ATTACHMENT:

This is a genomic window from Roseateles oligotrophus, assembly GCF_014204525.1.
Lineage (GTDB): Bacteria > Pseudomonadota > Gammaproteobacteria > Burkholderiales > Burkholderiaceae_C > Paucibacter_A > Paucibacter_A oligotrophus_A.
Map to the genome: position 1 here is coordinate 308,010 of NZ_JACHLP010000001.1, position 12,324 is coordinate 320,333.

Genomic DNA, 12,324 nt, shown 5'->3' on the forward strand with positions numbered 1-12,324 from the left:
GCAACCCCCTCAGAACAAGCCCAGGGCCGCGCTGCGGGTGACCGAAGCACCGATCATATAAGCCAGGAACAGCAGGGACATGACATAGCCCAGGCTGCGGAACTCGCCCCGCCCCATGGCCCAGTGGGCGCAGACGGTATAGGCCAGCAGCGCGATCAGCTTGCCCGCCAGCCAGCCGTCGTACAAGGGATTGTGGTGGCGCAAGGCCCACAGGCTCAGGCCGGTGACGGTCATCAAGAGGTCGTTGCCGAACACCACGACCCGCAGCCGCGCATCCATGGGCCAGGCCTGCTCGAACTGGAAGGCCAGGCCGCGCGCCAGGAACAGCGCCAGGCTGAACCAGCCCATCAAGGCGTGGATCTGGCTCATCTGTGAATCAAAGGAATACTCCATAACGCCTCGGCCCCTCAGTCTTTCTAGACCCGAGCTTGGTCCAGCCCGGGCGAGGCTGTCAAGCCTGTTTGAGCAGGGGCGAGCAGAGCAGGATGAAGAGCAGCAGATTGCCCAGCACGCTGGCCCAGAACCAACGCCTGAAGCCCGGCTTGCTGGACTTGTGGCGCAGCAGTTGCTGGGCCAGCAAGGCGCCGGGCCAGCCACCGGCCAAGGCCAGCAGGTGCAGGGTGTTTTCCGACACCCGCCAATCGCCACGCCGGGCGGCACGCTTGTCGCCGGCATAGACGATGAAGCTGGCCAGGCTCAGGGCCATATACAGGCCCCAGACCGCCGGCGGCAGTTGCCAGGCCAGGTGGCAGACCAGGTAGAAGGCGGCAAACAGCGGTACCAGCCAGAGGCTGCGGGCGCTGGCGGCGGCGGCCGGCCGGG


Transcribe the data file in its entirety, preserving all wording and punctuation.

This is a genomic window from Roseateles oligotrophus, assembly GCF_014204525.1.
Lineage (GTDB): Bacteria > Pseudomonadota > Gammaproteobacteria > Burkholderiales > Burkholderiaceae_C > Paucibacter_A > Paucibacter_A oligotrophus_A.
Map to the genome: position 1 here is coordinate 308,010 of NZ_JACHLP010000001.1, position 12,324 is coordinate 320,333.

Genomic DNA, 12,324 nt, shown 5'->3' on the forward strand with positions numbered 1-12,324 from the left:
GCAACCCCCTCAGAACAAGCCCAGGGCCGCGCTGCGGGTGACCGAAGCACCGATCATATAAGCCAGGAACAGCAGGGACATGACATAGCCCAGGCTGCGGAACTCGCCCCGCCCCATGGCCCAGTGGGCGCAGACGGTATAGGCCAGCAGCGCGATCAGCTTGCCCGCCAGCCAGCCGTCGTACAAGGGATTGTGGTGGCGCAAGGCCCACAGGCTCAGGCCGGTGACGGTCATCAAGAGGTCGTTGCCGAACACCACGACCCGCAGCCGCGCATCCATGGGCCAGGCCTGCTCGAACTGGAAGGCCAGGCCGCGCGCCAGGAACAGCGCCAGGCTGAACCAGCCCATCAAGGCGTGGATCTGGCTCATCTGTGAATCAAAGGAATACTCCATAACGCCTCGGCCCCTCAGTCTTTCTAGACCCGAGCTTGGTCCAGCCCGGGCGAGGCTGTCAAGCCTGTTTGAGCAGGGGCGAGCAGAGCAGGATGAAGAGCAGCAGATTGCCCAGCACGCTGGCCCAGAACCAACGCCTGAAGCCCGGCTTGCTGGACTTGTGGCGCAGCAGTTGCTGGGCCAGCAAGGCGCCGGGCCAGCCACCGGCCAAGGCCAGCAGGTGCAGGGTGTTTTCCGACACCCGCCAATCGCCACGCCGGGCGGCACGCTTGTCGCCGGCATAGACGATGAAGCTGGCCAGGCTCAGGGCCATATACAGGCCCCAGACCGCCGGCGGCAGTTGCCAGGCCAGGTGGCAGACCAGGTAGAAGGCGGCAAACAGCGGTACCAGCCAGAGGCTGCGGGCGCTGGCGGCGGCGGCCGGCCGGG